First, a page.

How stem cells self-organize in the developing embryo

Embryonic development is a process of profound physical transformation, one that has challenged researchers for centuries. How do genes and molecules control forces and tissue stiffness to orchestrate the emergence of form ...

How trees and turnips grow fatter

Two international research teams have identified key regulatory networks controlling how plants grow 'outwards', which could help us to grow trees to be more efficient carbon sinks and increase vegetable crop yields.

Honeybee protein keeps stem cells youthful

An active protein component of royal jelly helps honeybees create new queens. Stanford researchers have identified a similar protein in mammals, which keeps cultured embryonic stem cells pluripotent.

When it comes to regrowing tails, neural stem cells are the key

Cut off a salamander's tail and, in a few weeks, a near-perfect replacement grows. Do the same to a lizard and a new tail will regrow, but it won't be the same as the original. By comparing tail regeneration between the two ...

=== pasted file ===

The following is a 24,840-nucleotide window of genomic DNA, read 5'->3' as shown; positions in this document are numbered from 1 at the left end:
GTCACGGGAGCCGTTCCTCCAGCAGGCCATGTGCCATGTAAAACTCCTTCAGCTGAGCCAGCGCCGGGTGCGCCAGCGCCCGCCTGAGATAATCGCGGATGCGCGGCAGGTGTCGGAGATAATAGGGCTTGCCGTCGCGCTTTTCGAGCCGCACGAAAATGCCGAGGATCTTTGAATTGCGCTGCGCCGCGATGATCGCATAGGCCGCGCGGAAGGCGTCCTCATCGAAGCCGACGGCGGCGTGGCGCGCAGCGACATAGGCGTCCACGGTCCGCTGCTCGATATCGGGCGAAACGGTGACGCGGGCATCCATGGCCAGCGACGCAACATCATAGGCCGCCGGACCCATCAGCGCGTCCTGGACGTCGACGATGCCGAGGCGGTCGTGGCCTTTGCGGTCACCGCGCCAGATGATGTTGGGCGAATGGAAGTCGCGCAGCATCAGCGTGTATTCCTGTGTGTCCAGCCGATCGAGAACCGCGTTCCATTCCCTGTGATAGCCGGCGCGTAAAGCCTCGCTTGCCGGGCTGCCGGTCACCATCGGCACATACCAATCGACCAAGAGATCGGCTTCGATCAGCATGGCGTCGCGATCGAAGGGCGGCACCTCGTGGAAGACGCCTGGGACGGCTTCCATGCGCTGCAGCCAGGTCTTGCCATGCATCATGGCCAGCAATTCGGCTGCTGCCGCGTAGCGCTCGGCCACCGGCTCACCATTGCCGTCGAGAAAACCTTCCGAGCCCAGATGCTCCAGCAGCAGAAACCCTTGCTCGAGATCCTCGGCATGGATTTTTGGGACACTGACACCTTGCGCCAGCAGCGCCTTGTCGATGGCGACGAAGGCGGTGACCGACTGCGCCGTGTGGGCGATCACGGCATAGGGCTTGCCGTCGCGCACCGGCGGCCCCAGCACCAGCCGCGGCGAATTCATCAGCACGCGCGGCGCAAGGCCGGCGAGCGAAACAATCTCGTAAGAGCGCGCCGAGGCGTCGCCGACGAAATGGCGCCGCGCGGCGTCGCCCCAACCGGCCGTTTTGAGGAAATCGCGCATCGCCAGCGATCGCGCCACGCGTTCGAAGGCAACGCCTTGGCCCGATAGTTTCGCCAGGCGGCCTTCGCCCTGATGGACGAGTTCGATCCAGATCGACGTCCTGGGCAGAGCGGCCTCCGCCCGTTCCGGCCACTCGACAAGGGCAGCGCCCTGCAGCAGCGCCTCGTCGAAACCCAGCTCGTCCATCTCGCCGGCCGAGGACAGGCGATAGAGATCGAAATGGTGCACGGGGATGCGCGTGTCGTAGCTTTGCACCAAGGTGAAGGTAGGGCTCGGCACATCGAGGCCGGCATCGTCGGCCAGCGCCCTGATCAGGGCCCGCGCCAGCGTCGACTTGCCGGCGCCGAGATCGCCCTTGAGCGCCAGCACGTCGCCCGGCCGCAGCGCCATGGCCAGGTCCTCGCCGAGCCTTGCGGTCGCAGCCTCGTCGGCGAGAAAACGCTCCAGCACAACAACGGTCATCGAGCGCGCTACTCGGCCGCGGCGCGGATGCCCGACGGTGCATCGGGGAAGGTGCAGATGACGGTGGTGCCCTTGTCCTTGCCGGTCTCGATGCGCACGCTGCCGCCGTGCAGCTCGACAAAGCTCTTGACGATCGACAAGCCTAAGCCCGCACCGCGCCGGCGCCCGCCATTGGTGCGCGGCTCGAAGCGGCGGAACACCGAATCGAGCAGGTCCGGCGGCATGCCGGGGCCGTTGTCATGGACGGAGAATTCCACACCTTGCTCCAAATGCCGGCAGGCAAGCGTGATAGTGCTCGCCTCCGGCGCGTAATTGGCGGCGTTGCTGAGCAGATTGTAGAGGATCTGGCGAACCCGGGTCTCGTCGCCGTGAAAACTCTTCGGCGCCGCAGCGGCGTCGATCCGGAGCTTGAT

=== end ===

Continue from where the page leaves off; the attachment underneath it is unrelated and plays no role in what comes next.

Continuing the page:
A 3-D model of a human heart ventricle

Harvard University researchers have bioengineered a three-dimensional model of a human left heart ventricle that could be used to study diseases, test drugs and develop patient-specific treatments for heart conditions such ...

Why we make blood cells in our bones

In humans and other mammals, the stem cells that give rise to all blood cells are located in the bone. But in fish, blood stem cells are found in the kidney. Since the late 1970s, when biologists first realized that blood ...

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